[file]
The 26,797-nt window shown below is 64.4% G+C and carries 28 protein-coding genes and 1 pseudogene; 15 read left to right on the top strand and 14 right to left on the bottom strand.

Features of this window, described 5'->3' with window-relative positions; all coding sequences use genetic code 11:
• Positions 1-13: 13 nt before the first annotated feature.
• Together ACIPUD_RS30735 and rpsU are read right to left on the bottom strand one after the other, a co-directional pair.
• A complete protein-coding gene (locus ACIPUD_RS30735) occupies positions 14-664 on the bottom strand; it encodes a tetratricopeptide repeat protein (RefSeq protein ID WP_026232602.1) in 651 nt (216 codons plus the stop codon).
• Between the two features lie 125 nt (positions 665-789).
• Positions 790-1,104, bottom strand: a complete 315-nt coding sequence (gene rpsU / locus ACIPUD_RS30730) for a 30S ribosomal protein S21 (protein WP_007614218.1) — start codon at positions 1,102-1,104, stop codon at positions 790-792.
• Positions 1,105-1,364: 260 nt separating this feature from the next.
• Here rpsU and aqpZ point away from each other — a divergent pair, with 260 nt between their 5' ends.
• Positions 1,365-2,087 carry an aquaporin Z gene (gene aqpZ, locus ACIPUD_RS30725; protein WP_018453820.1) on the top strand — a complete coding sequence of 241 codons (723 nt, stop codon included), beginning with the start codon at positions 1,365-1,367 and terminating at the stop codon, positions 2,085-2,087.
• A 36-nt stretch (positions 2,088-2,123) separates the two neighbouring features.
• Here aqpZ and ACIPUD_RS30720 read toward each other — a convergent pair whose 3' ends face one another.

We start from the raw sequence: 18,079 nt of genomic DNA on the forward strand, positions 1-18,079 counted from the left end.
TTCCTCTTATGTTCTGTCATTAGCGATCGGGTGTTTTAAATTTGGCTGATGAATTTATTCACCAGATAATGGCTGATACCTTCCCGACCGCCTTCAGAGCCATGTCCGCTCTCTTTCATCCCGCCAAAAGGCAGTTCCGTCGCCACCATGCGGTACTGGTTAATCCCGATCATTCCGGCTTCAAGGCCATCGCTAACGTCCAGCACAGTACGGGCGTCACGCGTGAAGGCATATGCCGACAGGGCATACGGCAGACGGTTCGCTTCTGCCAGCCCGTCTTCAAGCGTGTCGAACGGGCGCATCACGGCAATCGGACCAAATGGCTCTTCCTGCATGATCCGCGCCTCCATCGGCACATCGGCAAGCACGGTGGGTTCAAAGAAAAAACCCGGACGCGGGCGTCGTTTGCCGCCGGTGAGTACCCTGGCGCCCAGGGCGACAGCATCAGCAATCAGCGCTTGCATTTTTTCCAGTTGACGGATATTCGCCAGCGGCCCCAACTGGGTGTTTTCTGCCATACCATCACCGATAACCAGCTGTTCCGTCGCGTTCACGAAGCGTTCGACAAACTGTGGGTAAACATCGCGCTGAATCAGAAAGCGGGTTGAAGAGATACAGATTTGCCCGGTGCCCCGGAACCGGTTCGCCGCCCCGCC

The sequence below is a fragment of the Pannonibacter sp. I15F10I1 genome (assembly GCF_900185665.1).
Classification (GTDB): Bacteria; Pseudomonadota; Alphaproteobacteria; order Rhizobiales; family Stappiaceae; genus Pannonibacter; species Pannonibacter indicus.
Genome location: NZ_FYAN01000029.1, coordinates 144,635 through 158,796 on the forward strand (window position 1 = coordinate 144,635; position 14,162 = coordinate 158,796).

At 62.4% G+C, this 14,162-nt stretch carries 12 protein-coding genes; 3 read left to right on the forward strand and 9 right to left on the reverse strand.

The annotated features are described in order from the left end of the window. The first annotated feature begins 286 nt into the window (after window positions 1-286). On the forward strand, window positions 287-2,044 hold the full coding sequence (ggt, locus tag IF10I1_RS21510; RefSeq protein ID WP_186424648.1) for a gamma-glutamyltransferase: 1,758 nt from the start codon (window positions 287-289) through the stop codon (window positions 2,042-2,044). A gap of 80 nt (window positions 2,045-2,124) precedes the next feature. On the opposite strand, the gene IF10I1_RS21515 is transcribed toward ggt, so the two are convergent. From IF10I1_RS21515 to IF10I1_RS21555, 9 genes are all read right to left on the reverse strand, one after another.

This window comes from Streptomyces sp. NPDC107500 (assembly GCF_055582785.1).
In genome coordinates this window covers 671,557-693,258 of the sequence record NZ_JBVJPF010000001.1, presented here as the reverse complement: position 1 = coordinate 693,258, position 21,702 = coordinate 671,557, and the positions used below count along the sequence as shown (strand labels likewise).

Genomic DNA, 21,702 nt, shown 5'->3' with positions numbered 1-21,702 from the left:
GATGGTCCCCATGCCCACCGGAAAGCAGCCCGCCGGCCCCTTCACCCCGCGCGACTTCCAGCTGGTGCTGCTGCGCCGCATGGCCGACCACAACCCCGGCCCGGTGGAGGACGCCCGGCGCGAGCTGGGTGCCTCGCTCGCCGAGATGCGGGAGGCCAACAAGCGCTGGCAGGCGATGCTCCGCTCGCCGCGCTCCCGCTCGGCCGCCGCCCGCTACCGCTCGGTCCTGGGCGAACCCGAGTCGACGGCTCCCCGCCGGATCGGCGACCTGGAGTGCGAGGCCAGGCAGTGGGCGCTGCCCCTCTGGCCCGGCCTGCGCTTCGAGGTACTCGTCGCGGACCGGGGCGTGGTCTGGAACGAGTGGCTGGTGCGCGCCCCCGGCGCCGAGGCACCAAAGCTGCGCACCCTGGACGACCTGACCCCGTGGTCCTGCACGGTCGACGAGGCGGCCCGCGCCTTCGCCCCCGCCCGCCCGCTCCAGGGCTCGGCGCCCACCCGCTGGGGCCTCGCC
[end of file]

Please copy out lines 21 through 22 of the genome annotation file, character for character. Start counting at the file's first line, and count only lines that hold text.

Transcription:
In genome coordinates this window covers 671,557-693,258 of the sequence record NZ_JBVJPF010000001.1, presented here as the reverse complement: position 1 = coordinate 693,258, position 21,702 = coordinate 671,557, and the positions used below count along the sequence as shown (strand labels likewise).

Genomic DNA, 21,702 nt, shown 5'->3' with positions numbered 1-21,702 from the left: